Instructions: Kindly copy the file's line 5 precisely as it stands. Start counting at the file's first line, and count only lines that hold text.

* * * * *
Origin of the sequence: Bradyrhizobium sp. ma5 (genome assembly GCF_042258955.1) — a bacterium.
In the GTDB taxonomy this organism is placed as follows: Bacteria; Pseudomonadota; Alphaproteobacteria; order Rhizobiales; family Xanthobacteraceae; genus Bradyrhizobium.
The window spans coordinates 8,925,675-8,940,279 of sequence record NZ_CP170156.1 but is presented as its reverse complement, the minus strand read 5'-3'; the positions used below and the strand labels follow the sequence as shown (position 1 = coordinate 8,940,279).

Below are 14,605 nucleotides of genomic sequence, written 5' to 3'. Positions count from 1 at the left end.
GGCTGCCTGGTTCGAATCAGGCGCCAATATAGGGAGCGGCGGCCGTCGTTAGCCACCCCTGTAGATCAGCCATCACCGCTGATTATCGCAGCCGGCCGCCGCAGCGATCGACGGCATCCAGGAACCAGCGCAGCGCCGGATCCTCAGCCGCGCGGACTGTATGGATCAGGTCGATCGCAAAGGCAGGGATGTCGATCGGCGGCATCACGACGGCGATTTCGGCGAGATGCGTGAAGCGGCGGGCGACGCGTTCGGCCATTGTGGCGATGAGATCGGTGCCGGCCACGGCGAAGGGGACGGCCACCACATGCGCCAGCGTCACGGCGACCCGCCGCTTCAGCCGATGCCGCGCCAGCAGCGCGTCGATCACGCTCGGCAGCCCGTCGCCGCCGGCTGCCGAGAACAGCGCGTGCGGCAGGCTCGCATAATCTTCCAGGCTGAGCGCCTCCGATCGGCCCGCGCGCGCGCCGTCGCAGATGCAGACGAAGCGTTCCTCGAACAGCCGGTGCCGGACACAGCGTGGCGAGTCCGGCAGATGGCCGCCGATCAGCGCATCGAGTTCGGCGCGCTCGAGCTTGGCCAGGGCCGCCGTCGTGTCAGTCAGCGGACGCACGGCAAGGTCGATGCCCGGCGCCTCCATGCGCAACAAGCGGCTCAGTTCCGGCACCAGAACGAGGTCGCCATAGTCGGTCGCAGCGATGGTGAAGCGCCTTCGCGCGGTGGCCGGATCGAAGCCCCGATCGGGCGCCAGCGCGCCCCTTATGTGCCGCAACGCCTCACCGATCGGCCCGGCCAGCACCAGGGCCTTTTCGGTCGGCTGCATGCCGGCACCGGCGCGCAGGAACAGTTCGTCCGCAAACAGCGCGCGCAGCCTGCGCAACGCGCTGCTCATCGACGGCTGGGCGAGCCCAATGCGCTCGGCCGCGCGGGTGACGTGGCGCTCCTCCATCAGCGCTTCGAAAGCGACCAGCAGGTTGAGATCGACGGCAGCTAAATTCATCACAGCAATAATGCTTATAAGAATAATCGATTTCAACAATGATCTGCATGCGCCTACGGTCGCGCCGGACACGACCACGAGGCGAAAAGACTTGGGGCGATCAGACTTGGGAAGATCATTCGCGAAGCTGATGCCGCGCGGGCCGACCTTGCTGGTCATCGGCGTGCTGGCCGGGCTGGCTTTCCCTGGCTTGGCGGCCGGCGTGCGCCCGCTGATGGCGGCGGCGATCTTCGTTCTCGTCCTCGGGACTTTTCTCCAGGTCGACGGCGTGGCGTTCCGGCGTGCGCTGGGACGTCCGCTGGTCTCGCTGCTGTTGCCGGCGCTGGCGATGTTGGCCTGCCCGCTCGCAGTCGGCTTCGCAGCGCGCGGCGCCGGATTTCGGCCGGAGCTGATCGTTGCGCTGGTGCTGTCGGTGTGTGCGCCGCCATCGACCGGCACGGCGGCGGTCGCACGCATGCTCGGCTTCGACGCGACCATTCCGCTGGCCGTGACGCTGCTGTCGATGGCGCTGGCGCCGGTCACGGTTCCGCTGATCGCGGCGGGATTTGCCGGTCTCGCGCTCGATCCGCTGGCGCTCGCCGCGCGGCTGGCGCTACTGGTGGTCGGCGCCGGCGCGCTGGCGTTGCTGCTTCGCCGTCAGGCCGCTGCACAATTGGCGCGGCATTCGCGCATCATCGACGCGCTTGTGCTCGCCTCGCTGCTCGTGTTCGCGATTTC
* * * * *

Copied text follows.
GGCTGCCTGGTTCGAATCAGGCGCCAATATAGGGAGCGGCGGCCGTCGTTAGCCACCCCTGTAGATCAGCCATCACCGCTGATTATCGCAGCCGGCCGCCGCAGCGATCGACGGCATCCAGGAACCAGCGCAGCGCCGGATCCTCAGCCGCGCGGACTGTATGGATCAGGTCGATCGCAAAGGCAGGGATGTCGATCGGCGGCATCACGACGGCGATTTCGGCGAGATGCGTGAAGCGGCGGGCGACGCGTTCGGCCATTGTGGCGATGAGATCGGTGCCGGCCACGGCGAAGGGGACGGCCACCACATGCGCCAGCGTCACGGCGACCCGCCGCTTCAGCCGATGCCGCGCCAGCAGCGCGTCGATCACGCTCGGCAGCCCGTCGCCGCCGGCTGCCGAGAACAGCGCGTGCGGCAGGCTCGCATAATCTTCCAGGCTGAGCGCCTCCGATCGGCCCGCGCGCGCGCCGTCGCAGATGCAGACGAAGCGTTCCTCGAACAGCCGGTGCCGGACACAGCGTGGCGAGTCCGGCAGATGGCCGCCGATCAGCGCATCGAGTTCGGCGCGCTCGAGCTTGGCCAGGGCCGCCGTCGTGTCAGTCAGCGGACGCACGGCAAGGTCGATGCCCGGCGCCTCCATGCGCAACAAGCGGCTCAGTTCCGGCACCAGAACGAGGTCGCCATAGTCGGTCGCAGCGATGGTGAAGCGCCTTCGCGCGGTGGCCGGATCGAAGCCCCGATCGGGCGCCAGCGCGCCCCTTATGTGCCGCAACGCCTCACCGATCGGCCCGGCCAGCACCAGGGCCTTTTCGGTCGGCTGCATGCCGGCACCGGCGCGCAGGAACAGTTCGTCCGCAAACAGCGCGCGCAGCCTGCGCAACGCGCTGCTCATCGACGGCTGGGCGAGCCCAATGCGCTCGGCCGCGCGGGTGACGTGGCGCTCCTCCATCAGCGCTTCGAAAGCGACCAGCAGGTTGAGATCGACGGCAGCTAAATTCATCACAGCAATAATGCTTATAAGAATAATCGATTTCAACAATGATCTGCATGCGCCTACGGTCGCGCCGGACACGACCACGAGGCGAAAAGACTTGGGGCGATCAGACTTGGGAAGATCATTCGCGAAGCTGATGCCGCGCGGGCCGACCTTGCTGGTCATCGGCGTGCTGGCCGGGCTGGCTTTCCCTGGCTTGGCGGCCGGCGTGCGCCCGCTGATGGCGGCGGCGATCTTCGTTCTCGTCCTCGGGACTTTTCTCCAGGTCGACGGCGTGGCGTTCCGGCGTGCGCTGGGACGTCCGCTGGTCTCGCTGCTGTTGCCGGCGCTGGCGATGTTGGCCTGCCCGCTCGCAGTCGGCTTCGCAGCGCGCGGCGCCGGATTTCGGCCGGAGCTGATCGTTGCGCTGGTGCTGTCGGTGTGTGCGCCGCCATCGACCGGCACGGCGGCGGTCGCACGCATGCTCGGCTTCGACGCGACCATTCCGCTGGCCGTGACGCTGCTGTCGATGGCGCTGGCGCCGGTCACGGTTCCGCTGATCGCGGCGGGATTTGCCGGTCTCGCGCTCGATCCGCTGGCGCTCGCCGCGCGGCTGGCGCTACTGGTGGTCGGCGCCGGCGCGCTGGCGTTGCTGCTTCGCCGTCAGGCCGCTGCACAATTGGCGCGGCATTCGCGCATCATCGACGCGCTTGTGCTCGCCTCGCTGCTCGTGTTCGCGATTTC